If you’re considering a referral system, I recommend a referral where both parties benefit. For ex. Both get a $$ discount, or even better – both get free extra time tutoring.
And encourage transparency with the referral system, to build trust.
I am currently looking into marketing myself more towards students who would like to use me long term (rather than just one subject, but multiple subjects), as well as market myself towards middle school and high school studentsGet very specific with your audience. Sure, you may be able to teach any students from K to 12. But that dilutes the message.
If you had a chronic medical condition, would you rather see a general practitioner or a specialist?
I am posting my information on facebook pages for parents to reach out to me.Know your audience. If you’re targeting younger students, then the decision maker is the parent. Tailor your messages to the concerns of the parent.
I always have a free consultation about preferred teaching methods with student in question.Try before you buy is a great idea.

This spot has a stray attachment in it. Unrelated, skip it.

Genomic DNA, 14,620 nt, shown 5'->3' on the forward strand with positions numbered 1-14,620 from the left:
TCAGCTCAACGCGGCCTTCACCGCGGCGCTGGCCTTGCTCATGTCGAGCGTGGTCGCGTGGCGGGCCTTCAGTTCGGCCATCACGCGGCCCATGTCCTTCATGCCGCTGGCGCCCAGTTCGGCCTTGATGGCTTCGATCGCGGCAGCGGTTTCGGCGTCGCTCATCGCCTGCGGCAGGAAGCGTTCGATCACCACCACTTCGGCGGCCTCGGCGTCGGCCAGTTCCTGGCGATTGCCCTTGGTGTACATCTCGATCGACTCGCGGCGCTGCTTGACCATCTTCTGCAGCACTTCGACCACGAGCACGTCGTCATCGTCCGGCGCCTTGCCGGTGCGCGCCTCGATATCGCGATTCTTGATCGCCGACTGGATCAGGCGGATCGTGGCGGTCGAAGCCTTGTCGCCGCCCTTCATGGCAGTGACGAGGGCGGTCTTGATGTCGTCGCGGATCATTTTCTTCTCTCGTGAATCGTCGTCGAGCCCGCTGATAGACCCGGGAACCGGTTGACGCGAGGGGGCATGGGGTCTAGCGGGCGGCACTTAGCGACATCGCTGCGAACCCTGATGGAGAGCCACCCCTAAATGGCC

Risk reversal works amazing, and a great way to expand your pool of students by dedicating a small portion of your time regularly to build your network.
For instance, the free food samples at Costco do so well because people have a inbuilt need to reciprocate after having received something for free with no expectation of return.
Whenever I write to a student, I make sure that I write a nice paragraph to them about what makes me qualified to be their tutor and why I am still a good choice even though I’m not traditionally certified. I have found that this helps the students know more about me and trust me.
I cannot emphasize the importance of building trust enough.
I have talked to a lot of students and I have noticed that they often call their friends to join them in the tutoring sessions. I can tutor 3 students at a time and they feel more comfortable when there’s someone else asking questions.Have you considered offering online tutoring to small groups of students for a slightly higher cost?
Splitting the costs between 2-3 students makes an offering very attractive, and the message will spread very fast.
We have offered different incentives for students that join during a certain time period, such as a free trial of the service, reduced fee, and reduced registration fee.New student incentives can reduce friction immensely.
Don’t hesitate to offer incentives to new students. After that, you’ll find it’s much easier to retain a student once they’ve worked with you, than try to get a new student to try you out for the first time.